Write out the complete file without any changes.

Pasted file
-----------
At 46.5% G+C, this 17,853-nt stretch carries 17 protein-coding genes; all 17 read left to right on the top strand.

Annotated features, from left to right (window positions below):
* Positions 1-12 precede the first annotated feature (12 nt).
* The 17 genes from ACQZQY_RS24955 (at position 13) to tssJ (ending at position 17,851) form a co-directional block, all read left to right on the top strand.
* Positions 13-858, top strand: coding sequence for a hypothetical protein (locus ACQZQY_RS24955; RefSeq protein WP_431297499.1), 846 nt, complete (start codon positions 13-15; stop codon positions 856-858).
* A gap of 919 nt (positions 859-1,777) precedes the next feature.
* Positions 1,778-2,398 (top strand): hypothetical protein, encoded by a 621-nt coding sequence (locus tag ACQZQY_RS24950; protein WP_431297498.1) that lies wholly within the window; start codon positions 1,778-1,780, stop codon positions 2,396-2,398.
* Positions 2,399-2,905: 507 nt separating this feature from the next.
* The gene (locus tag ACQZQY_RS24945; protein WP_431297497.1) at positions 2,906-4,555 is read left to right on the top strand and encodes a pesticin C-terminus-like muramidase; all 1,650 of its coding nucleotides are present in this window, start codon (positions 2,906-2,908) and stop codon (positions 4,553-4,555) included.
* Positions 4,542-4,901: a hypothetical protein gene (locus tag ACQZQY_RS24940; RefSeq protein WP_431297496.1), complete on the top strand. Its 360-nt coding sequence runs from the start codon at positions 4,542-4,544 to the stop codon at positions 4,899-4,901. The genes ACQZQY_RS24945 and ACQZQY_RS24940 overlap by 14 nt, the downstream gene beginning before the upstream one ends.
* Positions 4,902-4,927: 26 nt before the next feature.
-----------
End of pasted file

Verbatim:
At 46.5% G+C, this 17,853-nt stretch carries 17 protein-coding genes; all 17 read left to right on the top strand.

Annotated features, from left to right (window positions below):
* Positions 1-12 precede the first annotated feature (12 nt).
* The 17 genes from ACQZQY_RS24955 (at position 13) to tssJ (ending at position 17,851) form a co-directional block, all read left to right on the top strand.
* Positions 13-858, top strand: coding sequence for a hypothetical protein (locus ACQZQY_RS24955; RefSeq protein WP_431297499.1), 846 nt, complete (start codon positions 13-15; stop codon positions 856-858).
* A gap of 919 nt (positions 859-1,777) precedes the next feature.
* Positions 1,778-2,398 (top strand): hypothetical protein, encoded by a 621-nt coding sequence (locus tag ACQZQY_RS24950; protein WP_431297498.1) that lies wholly within the window; start codon positions 1,778-1,780, stop codon positions 2,396-2,398.
* Positions 2,399-2,905: 507 nt separating this feature from the next.
* The gene (locus tag ACQZQY_RS24945; protein WP_431297497.1) at positions 2,906-4,555 is read left to right on the top strand and encodes a pesticin C-terminus-like muramidase; all 1,650 of its coding nucleotides are present in this window, start codon (positions 2,906-2,908) and stop codon (positions 4,553-4,555) included.
* Positions 4,542-4,901: a hypothetical protein gene (locus tag ACQZQY_RS24940; RefSeq protein WP_431297496.1), complete on the top strand. Its 360-nt coding sequence runs from the start codon at positions 4,542-4,544 to the stop codon at positions 4,899-4,901. The genes ACQZQY_RS24945 and ACQZQY_RS24940 overlap by 14 nt, the downstream gene beginning before the upstream one ends.
* Positions 4,902-4,927: 26 nt before the next feature.